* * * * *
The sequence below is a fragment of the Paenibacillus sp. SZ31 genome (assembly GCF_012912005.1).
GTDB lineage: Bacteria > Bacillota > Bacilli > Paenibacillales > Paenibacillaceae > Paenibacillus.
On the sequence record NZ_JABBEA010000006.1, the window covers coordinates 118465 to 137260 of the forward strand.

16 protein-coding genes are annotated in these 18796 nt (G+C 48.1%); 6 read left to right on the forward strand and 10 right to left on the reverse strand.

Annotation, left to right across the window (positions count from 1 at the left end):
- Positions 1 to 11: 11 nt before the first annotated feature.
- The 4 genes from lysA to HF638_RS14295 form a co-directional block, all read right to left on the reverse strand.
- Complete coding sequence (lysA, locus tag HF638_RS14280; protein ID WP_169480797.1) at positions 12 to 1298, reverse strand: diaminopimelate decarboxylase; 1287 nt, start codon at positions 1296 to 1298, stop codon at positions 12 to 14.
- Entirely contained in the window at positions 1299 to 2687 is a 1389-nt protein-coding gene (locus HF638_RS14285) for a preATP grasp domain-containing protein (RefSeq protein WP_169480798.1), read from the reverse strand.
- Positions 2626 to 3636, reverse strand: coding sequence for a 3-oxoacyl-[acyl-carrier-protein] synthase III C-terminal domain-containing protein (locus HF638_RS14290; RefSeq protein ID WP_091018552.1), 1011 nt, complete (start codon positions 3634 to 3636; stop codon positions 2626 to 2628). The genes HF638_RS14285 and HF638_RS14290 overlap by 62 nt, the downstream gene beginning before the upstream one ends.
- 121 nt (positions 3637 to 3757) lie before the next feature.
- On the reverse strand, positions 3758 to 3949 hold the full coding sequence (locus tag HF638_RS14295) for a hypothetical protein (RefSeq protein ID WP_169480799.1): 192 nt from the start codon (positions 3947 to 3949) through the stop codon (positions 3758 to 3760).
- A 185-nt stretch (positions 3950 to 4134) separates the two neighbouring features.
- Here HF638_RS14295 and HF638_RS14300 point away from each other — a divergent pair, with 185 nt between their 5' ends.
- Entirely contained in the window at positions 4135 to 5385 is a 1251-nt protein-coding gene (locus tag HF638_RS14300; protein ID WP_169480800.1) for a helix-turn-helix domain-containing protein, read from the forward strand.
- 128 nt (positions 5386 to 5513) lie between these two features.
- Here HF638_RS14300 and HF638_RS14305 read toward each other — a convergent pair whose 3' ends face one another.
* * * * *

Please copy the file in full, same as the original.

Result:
The sequence below is a fragment of the Paenibacillus sp. SZ31 genome (assembly GCF_012912005.1).
GTDB lineage: Bacteria > Bacillota > Bacilli > Paenibacillales > Paenibacillaceae > Paenibacillus.
On the sequence record NZ_JABBEA010000006.1, the window covers coordinates 118465 to 137260 of the forward strand.

16 protein-coding genes are annotated in these 18796 nt (G+C 48.1%); 6 read left to right on the forward strand and 10 right to left on the reverse strand.

Annotation, left to right across the window (positions count from 1 at the left end):
- Positions 1 to 11: 11 nt before the first annotated feature.
- The 4 genes from lysA to HF638_RS14295 form a co-directional block, all read right to left on the reverse strand.
- Complete coding sequence (lysA, locus tag HF638_RS14280; protein ID WP_169480797.1) at positions 12 to 1298, reverse strand: diaminopimelate decarboxylase; 1287 nt, start codon at positions 1296 to 1298, stop codon at positions 12 to 14.
- Entirely contained in the window at positions 1299 to 2687 is a 1389-nt protein-coding gene (locus HF638_RS14285) for a preATP grasp domain-containing protein (RefSeq protein WP_169480798.1), read from the reverse strand.
- Positions 2626 to 3636, reverse strand: coding sequence for a 3-oxoacyl-[acyl-carrier-protein] synthase III C-terminal domain-containing protein (locus HF638_RS14290; RefSeq protein ID WP_091018552.1), 1011 nt, complete (start codon positions 3634 to 3636; stop codon positions 2626 to 2628). The genes HF638_RS14285 and HF638_RS14290 overlap by 62 nt, the downstream gene beginning before the upstream one ends.
- 121 nt (positions 3637 to 3757) lie before the next feature.
- On the reverse strand, positions 3758 to 3949 hold the full coding sequence (locus tag HF638_RS14295) for a hypothetical protein (RefSeq protein ID WP_169480799.1): 192 nt from the start codon (positions 3947 to 3949) through the stop codon (positions 3758 to 3760).
- A 185-nt stretch (positions 3950 to 4134) separates the two neighbouring features.
- Here HF638_RS14295 and HF638_RS14300 point away from each other — a divergent pair, with 185 nt between their 5' ends.
- Entirely contained in the window at positions 4135 to 5385 is a 1251-nt protein-coding gene (locus tag HF638_RS14300; protein ID WP_169480800.1) for a helix-turn-helix domain-containing protein, read from the forward strand.
- 128 nt (positions 5386 to 5513) lie between these two features.
- Here HF638_RS14300 and HF638_RS14305 read toward each other — a convergent pair whose 3' ends face one another.